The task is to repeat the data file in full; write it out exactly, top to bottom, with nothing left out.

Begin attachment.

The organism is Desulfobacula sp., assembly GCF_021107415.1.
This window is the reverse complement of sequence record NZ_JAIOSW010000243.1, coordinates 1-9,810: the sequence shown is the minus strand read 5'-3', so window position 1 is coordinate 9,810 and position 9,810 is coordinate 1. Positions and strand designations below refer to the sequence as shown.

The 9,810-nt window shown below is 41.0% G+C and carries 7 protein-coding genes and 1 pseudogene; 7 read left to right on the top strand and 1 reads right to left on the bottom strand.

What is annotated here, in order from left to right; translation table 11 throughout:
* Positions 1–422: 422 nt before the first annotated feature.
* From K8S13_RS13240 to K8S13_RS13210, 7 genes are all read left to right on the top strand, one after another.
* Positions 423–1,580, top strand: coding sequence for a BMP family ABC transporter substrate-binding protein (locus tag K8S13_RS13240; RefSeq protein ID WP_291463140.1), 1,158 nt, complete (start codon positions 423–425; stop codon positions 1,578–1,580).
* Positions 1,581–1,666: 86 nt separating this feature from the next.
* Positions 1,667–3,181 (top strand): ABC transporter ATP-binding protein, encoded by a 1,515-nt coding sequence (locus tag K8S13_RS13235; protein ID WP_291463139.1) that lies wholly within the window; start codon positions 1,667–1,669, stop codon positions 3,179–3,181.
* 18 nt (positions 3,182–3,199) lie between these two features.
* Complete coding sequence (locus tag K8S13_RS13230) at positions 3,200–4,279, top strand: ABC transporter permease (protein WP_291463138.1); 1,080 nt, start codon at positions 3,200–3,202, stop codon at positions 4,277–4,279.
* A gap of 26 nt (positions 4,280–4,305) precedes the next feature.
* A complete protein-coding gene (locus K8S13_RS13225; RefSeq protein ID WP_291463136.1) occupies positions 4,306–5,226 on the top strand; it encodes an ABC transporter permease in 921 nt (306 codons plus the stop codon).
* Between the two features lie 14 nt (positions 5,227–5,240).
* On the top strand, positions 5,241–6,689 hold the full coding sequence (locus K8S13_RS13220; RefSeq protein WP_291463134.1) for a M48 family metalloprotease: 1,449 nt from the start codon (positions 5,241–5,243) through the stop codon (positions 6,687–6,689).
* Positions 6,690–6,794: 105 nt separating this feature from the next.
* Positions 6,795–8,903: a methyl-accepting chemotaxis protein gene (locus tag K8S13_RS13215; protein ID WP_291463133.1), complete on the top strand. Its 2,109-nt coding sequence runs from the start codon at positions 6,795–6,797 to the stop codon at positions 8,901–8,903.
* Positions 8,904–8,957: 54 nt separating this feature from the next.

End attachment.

The organism is Desulfobacula sp., assembly GCF_021107415.1.
This window is the reverse complement of sequence record NZ_JAIOSW010000243.1, coordinates 1-9,810: the sequence shown is the minus strand read 5'-3', so window position 1 is coordinate 9,810 and position 9,810 is coordinate 1. Positions and strand designations below refer to the sequence as shown.

The 9,810-nt window shown below is 41.0% G+C and carries 7 protein-coding genes and 1 pseudogene; 7 read left to right on the top strand and 1 reads right to left on the bottom strand.

What is annotated here, in order from left to right; translation table 11 throughout:
* Positions 1–422: 422 nt before the first annotated feature.
* From K8S13_RS13240 to K8S13_RS13210, 7 genes are all read left to right on the top strand, one after another.
* Positions 423–1,580, top strand: coding sequence for a BMP family ABC transporter substrate-binding protein (locus tag K8S13_RS13240; RefSeq protein ID WP_291463140.1), 1,158 nt, complete (start codon positions 423–425; stop codon positions 1,578–1,580).
* Positions 1,581–1,666: 86 nt separating this feature from the next.
* Positions 1,667–3,181 (top strand): ABC transporter ATP-binding protein, encoded by a 1,515-nt coding sequence (locus tag K8S13_RS13235; protein ID WP_291463139.1) that lies wholly within the window; start codon positions 1,667–1,669, stop codon positions 3,179–3,181.
* 18 nt (positions 3,182–3,199) lie between these two features.
* Complete coding sequence (locus tag K8S13_RS13230) at positions 3,200–4,279, top strand: ABC transporter permease (protein WP_291463138.1); 1,080 nt, start codon at positions 3,200–3,202, stop codon at positions 4,277–4,279.
* A gap of 26 nt (positions 4,280–4,305) precedes the next feature.
* A complete protein-coding gene (locus K8S13_RS13225; RefSeq protein ID WP_291463136.1) occupies positions 4,306–5,226 on the top strand; it encodes an ABC transporter permease in 921 nt (306 codons plus the stop codon).
* Between the two features lie 14 nt (positions 5,227–5,240).
* On the top strand, positions 5,241–6,689 hold the full coding sequence (locus K8S13_RS13220; RefSeq protein WP_291463134.1) for a M48 family metalloprotease: 1,449 nt from the start codon (positions 5,241–5,243) through the stop codon (positions 6,687–6,689).
* Positions 6,690–6,794: 105 nt separating this feature from the next.
* Positions 6,795–8,903: a methyl-accepting chemotaxis protein gene (locus tag K8S13_RS13215; protein ID WP_291463133.1), complete on the top strand. Its 2,109-nt coding sequence runs from the start codon at positions 6,795–6,797 to the stop codon at positions 8,901–8,903.
* Positions 8,904–8,957: 54 nt separating this feature from the next.